I’m trying to figure out now what. Obviously I’ve identified a problem I have, but it’s also a necessary evil for what I do. And I also don’t think instagram is pure evil — it’s how I met my business partner. How I’ve been hired for a number of jobs. And it’s how I make money — as an influencer and a social media strategist.

 

For now I’m implementing two easy rules: 

● No instagram first thing in the morning. This mean no checking instagram until I’m out of bed.

● 24-hours social media-free during the weekend. I know it’s not a drastic measure, but it’s still more of a social media detox than I’m currently doing.

 

Tell Me: Do you struggle with mindlessly scrolling on social media? Any tips to help me overcome my social media addiction?

 

Leave a Comment

Your email address will not be published. Required fields are marked *

  • umm 72 hours is a LOT, and i totally give you credit.

    i’ve always been someone who’s on Pinterest more than Instagram, but lately i’ve been getting sucked into Instagram stories that i’m barely paying attention to and don’t really care about. i’m trying to get better about stopping when i find myself mindlessly clicking, but it’s not easy! i did just get a real, hardcover book (not an audio one), so i’m hoping that keeps my minds & hands occupied! nothing is better than unplugging, especially in the summer when there are so many better things to do!

  • I can TOTALLY relate to this. My hand is on autopilot when I open insta, I don’t even realize I’m doing it! Also I very much feel the same way with my emotions being dictated by an app (WHY THO?!). I think I need to bring some of your practices into my own life.

  • Great post and very timely for me! I was off social media for the last 28-ish hours because I took a 5-hour-long licensure exam this morning that was offered yesterday and today. Not only did I want to clear my mind and focus in advance of the exam, but I wanted to avoid any negative posts a Tuesday test-taker may have made that could have stressed me out. I’m amazed at mentally fresh I felt during my time off social media, and once I logged back in this afternoon, I realized I didn’t miss much! I think I’m going to implement changes like the ones you are making.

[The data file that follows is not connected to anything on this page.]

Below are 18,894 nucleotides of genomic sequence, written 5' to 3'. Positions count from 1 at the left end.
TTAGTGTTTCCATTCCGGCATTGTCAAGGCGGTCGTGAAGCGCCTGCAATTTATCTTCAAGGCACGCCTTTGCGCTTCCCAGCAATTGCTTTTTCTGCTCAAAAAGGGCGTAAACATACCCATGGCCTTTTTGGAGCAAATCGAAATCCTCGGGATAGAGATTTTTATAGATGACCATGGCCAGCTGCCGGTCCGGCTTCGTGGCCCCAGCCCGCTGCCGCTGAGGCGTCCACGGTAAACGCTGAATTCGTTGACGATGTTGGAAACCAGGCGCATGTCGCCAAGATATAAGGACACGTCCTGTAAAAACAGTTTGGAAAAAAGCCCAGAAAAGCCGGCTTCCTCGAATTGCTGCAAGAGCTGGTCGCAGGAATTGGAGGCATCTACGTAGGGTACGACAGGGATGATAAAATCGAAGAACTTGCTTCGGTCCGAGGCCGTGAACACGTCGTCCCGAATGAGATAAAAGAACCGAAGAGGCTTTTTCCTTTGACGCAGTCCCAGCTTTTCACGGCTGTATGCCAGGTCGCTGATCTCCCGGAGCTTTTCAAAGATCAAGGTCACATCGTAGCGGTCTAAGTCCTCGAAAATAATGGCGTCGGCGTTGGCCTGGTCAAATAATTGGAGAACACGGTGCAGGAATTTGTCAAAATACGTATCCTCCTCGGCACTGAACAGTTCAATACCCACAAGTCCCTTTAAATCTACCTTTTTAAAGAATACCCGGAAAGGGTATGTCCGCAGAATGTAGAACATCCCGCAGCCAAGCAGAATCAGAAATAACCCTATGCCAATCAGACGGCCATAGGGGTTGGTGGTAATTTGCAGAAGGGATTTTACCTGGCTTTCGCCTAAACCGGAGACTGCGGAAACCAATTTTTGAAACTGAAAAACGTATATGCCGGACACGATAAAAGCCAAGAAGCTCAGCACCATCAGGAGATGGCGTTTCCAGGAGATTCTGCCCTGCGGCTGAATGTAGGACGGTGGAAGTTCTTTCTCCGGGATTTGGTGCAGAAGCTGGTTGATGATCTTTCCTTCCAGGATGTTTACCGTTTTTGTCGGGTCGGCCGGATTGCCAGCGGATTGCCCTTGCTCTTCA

• Yes! I totally understand your struggle. I created my Insta account in January of this year. Fast forward 5 months and I was becoming more and more obsessed with growing my followers and connecting with influential users. Anytime that I had access to wifi, I was scrolling through my feed. It was so draining, yet addicting. One morning, I became consciously aware that I was checking my IG account before my feet even hit the floor. I knew something had to give. I’ve never been one to share so much content and information, but IG had this hold on me. Although I have a blog, I am creating boundaries to limit how often I post on social media and engage with people. I think it’s cool to enjoy our experiences for what they are, without needing to share it with others, even if it does align with our work. Here are some of the the steps I took that are really paying of:

    1. No social media before 9:30am and after 9:30pm.
    2. I can only refresh my feed 3x during each session.
    3. No more using social media when I commute.

    Thanks for sharing your insight and congrats on successfully detoxing for 72 hours!

    • It’s a scary addiction in an odd way. While I’m so grateful for the people I’ve met through social media and blogging but also get caught up in the numbers game.

      I love your rules and need to be a bit stricter myself!